Craig Freedman's SQL Server Blog

A discussion of query processing, query execution, and query plans in SQL Server.

Blog - About

About Craig Freedman's WebLog

About my blog

I am using this blog to write about how query processing works in SQL Server.

Some of the topics that I write about:

  • How to read and understand query plans and query operators.
  • How different query plans affect performance.
  • The tradeoffs made by the query optimizer when choosing query plans.
  • How subtle changes to a query can affect the choice of plan and impact performance.

About me

I've been developing commercial database engines and working on query processing for more than 10 years.  I've worked for the SQL Server team for more than 5 years and am a co-author of Inside Microsoft SQL Server 2005: TM 2005: Query Tuning and Optimization" href="http://www.microsoft.com/MSPress/books/8565.aspx" mce_href="http://www.microsoft.com/MSPress/books/8565.aspx">Query Tuning and Optimization.  You can learn more about me at this SQLServerCentral.com interview.

  • Craig Freedman's SQL Server Blog

    Parallel Scan

    • 3 Comments
    In this post, I’m going to take a look at how SQL Server parallelizes scans. The scan operator is one of the few operators that is parallel “aware.” Most operators neither need to know nor care whether they are executing in parallel; the scan is an exception...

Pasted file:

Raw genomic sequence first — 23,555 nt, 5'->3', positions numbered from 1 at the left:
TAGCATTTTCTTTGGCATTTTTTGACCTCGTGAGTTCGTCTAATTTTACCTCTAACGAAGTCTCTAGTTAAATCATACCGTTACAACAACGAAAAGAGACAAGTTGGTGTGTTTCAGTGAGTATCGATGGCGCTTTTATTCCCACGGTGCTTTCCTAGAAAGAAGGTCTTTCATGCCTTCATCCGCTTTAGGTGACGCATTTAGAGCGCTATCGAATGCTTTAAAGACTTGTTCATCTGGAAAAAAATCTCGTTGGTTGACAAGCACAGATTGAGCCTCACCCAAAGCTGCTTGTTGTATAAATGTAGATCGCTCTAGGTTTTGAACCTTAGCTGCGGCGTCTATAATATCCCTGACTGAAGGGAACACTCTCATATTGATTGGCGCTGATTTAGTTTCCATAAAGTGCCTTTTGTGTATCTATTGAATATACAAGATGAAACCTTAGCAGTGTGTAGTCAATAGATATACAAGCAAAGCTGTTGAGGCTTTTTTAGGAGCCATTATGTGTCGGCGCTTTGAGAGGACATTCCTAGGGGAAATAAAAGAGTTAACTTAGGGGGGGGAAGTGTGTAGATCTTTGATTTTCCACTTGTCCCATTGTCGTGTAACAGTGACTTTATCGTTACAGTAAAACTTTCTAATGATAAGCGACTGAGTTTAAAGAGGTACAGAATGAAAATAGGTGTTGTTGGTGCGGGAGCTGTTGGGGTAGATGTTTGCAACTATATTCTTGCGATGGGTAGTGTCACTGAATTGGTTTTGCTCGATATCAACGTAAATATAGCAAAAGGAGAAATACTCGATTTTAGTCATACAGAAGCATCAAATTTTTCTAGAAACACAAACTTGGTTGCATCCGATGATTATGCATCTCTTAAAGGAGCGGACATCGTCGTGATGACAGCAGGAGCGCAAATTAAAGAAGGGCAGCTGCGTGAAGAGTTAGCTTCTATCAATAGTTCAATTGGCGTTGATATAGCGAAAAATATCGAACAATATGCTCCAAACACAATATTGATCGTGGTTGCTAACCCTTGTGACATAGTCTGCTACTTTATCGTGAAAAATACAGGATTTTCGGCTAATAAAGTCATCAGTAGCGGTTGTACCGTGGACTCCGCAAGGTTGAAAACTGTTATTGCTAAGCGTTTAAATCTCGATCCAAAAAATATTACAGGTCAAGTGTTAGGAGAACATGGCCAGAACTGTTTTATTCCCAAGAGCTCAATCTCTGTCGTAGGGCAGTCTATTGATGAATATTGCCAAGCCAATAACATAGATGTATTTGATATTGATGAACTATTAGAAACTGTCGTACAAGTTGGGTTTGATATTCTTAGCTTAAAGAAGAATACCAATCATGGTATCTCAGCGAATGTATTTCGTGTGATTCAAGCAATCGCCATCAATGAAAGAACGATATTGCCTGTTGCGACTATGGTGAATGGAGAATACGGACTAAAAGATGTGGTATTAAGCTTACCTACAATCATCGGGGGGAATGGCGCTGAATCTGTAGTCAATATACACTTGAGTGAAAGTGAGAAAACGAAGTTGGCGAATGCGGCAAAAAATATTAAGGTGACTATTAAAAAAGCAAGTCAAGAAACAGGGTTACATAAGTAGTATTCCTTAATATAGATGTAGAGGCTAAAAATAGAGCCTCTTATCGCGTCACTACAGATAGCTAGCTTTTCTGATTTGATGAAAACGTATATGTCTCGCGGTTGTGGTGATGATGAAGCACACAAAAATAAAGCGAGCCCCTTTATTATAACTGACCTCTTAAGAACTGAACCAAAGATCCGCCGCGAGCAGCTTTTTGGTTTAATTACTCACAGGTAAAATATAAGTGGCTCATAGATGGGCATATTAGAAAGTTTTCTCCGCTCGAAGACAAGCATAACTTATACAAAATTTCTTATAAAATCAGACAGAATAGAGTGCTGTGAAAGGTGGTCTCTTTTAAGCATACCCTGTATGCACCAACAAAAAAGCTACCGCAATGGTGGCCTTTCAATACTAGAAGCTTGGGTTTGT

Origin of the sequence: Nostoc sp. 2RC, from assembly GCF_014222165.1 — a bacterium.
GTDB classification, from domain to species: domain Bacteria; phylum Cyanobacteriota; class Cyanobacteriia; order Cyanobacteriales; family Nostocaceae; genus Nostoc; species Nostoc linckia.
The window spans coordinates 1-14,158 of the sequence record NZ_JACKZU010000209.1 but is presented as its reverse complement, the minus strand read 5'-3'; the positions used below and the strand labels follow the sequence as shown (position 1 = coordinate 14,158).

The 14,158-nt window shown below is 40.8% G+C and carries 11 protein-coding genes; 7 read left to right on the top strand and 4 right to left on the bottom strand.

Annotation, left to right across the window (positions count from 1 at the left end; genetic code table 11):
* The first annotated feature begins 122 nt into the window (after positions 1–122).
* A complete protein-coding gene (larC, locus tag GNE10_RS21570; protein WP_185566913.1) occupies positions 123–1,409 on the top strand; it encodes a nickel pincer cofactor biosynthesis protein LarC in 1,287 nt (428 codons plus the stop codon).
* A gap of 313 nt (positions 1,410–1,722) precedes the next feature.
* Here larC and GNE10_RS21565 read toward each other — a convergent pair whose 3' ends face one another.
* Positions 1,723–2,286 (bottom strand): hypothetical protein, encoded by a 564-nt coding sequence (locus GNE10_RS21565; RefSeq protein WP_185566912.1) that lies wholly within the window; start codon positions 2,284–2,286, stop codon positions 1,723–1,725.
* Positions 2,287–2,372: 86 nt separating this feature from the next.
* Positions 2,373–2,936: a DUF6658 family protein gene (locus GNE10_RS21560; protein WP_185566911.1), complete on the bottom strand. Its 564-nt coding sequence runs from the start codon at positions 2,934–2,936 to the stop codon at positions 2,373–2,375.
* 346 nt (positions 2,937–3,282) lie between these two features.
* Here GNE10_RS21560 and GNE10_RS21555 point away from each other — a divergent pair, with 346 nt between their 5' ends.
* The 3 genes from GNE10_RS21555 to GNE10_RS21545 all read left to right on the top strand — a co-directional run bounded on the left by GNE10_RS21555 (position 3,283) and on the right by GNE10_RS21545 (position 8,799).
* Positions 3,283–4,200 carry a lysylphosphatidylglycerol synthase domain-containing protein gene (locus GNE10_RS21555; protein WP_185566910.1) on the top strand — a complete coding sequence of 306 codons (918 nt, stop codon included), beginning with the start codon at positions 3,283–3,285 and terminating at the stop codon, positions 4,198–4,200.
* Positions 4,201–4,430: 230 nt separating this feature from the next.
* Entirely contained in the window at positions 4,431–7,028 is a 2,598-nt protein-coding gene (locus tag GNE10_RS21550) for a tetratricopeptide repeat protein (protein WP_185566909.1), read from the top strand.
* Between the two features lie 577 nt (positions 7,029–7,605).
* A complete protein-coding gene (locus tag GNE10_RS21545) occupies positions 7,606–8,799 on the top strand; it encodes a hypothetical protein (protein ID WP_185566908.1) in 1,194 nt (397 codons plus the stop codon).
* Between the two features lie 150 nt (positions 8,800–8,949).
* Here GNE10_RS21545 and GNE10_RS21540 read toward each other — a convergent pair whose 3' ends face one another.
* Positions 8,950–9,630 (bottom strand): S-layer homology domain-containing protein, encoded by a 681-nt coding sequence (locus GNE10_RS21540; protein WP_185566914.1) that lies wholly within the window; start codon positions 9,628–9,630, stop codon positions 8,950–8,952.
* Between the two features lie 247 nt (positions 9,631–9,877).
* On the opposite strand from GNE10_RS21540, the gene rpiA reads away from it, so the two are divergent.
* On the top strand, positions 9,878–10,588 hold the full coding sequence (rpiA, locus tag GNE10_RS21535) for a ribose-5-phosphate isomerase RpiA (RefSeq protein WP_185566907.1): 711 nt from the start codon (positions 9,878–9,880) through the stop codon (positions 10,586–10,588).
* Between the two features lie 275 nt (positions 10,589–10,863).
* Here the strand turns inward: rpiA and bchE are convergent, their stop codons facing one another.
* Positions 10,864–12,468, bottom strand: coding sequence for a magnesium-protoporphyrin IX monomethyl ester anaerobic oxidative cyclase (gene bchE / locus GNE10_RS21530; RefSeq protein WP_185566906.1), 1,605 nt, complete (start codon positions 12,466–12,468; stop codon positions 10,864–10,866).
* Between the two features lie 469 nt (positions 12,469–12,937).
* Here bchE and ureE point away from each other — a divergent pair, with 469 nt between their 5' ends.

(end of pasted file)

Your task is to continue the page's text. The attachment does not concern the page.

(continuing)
• Craig Freedman's SQL Server Blog

    The Parallelism Operator (aka Exchange)

    • 3 Comments
    As I noted in my Introduction to Parallel Query Execution post , the parallelism (or exchange) iterator actually implements parallelism in query execution. The optimizer places exchanges at the boundaries between threads; the exchange moves the rows between...
  • Craig Freedman's SQL Server Blog

    Index Union

    • 0 Comments
    I was planning to continue writing about parallelism this week (and I will continue another time in another post), but I received an interesting question and chose to write about it instead. Let’s begin by considering the following query: create...
  • Craig Freedman's SQL Server Blog

    Introduction to Parallel Query Execution

    • 5 Comments
    SQL Server has the ability to execute queries using multiple CPUs simultaneously. We refer to this capability as parallel query execution. Parallel query execution can be used to reduce the response time of (i.e., speed up) a large query. It can also...
  • Craig Freedman's SQL Server Blog

    Decorrelating Subqueries

    • 1 Comments
    In my previous post , we saw some examples where the optimizer is able to take a query with a correlated subquery and rewrite it as a join. For instance, we saw how this simple “in” subquery: create table T1 ( a int , b int ) create table T2 ( a...
  • Craig Freedman's SQL Server Blog

    Scalar Subqueries

    • 1 Comments
    A scalar subquery is a subquery that returns a single row. Some scalar subqueries are obvious. For instance: create table T1 ( a int , b int ) create table T2 ( a int , b int ) select * from T1 where T1 . a > ( select max ( T2 . a...